We turned up, we raced… we went home – what a hard morning’s work…
We had decided that we would try to qualify for GB in Standard Distance triathlon on Sunday 13 May in St Neots – Cambridgeshire.
It had been raining heavily all afternoon and into the evening and even whilst I was watching The Eurovision Song Context whilst Matt slept. I kept checking the weather app in the hope that the rain would disappear… and it did.
And there we were… parked up, eating our porridge in a nice a warm car looking at each other, thinking the same thing … why are we doing this?
Into transition, racked the bikes, laid out our bike shoes and trainers… the wetsuit was already half on to keep us warm…. and then off to the start line. Matt was first into the water in Wave 2… I was Wave 4. I felt for Matt. The water wasn’t warm (13.8 degrees apparently) and the lake wasn’t calm. Matt doesn’t enjoy swimming but he’s improved so much over the last year. He was off. I stood there, with some of my club mates, who have been super supportive, and I think again, we were all thinking ‘why are we doing this’?
Time for my wave, Wave 4, all the ladies, all age groups. Into the water. It was cold. There were lots of us. I placed myself in the middle of the pack. Off we went.
I enjoy swimming, it’s my strongest discipline. Now, open water swimming in race conditions is nothing like swimming in a nice calm pool or even at the training lake. This was fight for your own space, take a few knocks here and there…. swallow some water.. try to look in the right direction and swim in the right direction. I had someone, constantly next to me… and every now and again, I would get hit on the head… on the back… on my legs… after a while I realised, it was one of my club mates. She didn’t realise it was me until afterwards. I was happy with my swim. It was strong in the conditions.
But I was cold… I couldn’t feel my feet or my hands and I now had to find my bike whilst trying to remove my wetsuit… that probably didn’t look all too pretty. I looked over at Matt’s area in transition, and his bike was gone, he had completed the swim – awesome!
Off on the bike… now before I go into how that went just a little bit of bike stuff…. The bikes that were racked either side of me… even in the whole transition area were speed machines… I mean… speed machines… costing an arm and a leg. My car isn’t worth half of what some of the bikes are worth. I know, some of you will say, it’s about the engine on the bike. But if you have a super duper aero bike, of course it’s going to go just a tad quicker than a road bike.
So out I went on the bike – trying to keep positive and wondering when I would feel my feet again. I was working hard.. and so was the wind. I enjoyed the second half of the bike more – I felt comfortable. It’s fast and furious this Standard Olympic Triathlon stuff, there’s no time to look at the scenery… or even just ease off slightly! You can hear the expensive bikes coming up behind you, they have a unique sound. It was nice to see Matt twice on the course as it was and out and back course. Matt smashed the bike – he pedalled so well!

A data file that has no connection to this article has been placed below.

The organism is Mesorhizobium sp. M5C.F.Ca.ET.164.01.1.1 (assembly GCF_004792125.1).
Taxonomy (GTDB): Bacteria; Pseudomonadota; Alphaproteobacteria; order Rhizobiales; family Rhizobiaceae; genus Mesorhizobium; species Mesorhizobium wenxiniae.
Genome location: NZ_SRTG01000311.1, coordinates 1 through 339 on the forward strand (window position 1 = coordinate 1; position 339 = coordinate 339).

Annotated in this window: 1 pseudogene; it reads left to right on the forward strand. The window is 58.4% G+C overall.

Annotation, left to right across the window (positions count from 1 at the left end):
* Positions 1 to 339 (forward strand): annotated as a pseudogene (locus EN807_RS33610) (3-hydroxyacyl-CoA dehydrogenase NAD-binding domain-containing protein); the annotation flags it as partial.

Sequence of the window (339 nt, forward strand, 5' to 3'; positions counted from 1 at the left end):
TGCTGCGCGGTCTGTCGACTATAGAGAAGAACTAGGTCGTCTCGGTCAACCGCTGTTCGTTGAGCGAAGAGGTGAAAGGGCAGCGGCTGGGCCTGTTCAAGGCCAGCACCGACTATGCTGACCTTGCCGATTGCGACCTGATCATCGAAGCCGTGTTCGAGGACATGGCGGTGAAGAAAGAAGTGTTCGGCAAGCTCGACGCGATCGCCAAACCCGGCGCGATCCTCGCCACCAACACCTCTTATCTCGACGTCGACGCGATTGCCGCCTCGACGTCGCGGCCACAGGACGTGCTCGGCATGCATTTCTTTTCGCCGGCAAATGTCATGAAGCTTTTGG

Finished the bike… thinking, phew, that wasn’t so bad – back into transition, rack the bike, change the shoes – once again, fast and furious.. no time for a snack or to take your time.
Out on the run. OMG… my legs! They hurt. They didn’t work. They didn’t want to work. Every step hurt. I saw a team mate, Clare, she looked so comfortable. I decided now would be a good time to start taking my gels. My legs hurt. I tried to tell myself they didn’t, that I was strong. My body was telling me something else. I saw Matt coming into the home straight – he was pegging it. Once again it was an out and back course.
I can’t say I enjoyed the run – it wasn’t comfortable but I did it and coming into the home straight, seeing Matt and my club mates cheering me in made it worth while.
I was 2 minutes slower than my predicted time with an overall time of 2hrs 47 minutes.
Back to the car we went, we sat there eating our picnic watching people load their cars with their expensive bikes… and had the same conversation … ‘why do we do this’?
We came to the conclusion that we both love the training but are not so keen on the races. It’s been great to have Matt by my side, throughout all my training and coming along on the journey. He has improved so much in the couple of years, he’s strong and super fast!
Now, to get in, to represent Great Britain in Australia in September you have to be within 115% of the winning time within your age group. Both of us were outside of this with exactly the same percentage.
However, only 15 people have registered their intent to represent GB in my age group, so I might get a roll down place if nobody else registers their intent before the next 2 qualifying races in a couple of weeks. There are 20 places up for grabs. Matt’s age group is so competitive and his age group is over subscribed (more than 20 people have registered their intent).
So, I can either sit here and wait and see… or…..
Do I race another qualifier..?
I am going to race another qualifier… however, a shorter distance, Sprint Distance, 750m swim / 21km bike / 5km run this Sunday at Dorney Lake!
Please don’t shake your head.. I know you are.
As Matt reminded me yesterday, it was my goal for this year to qualify for Great Britain, so I have to give it my best shot.
I will still turn up on my little bike but this time, I won’t be intimidated by the speed machines around me or those in their flash kit.
I will do my best.
Determined V x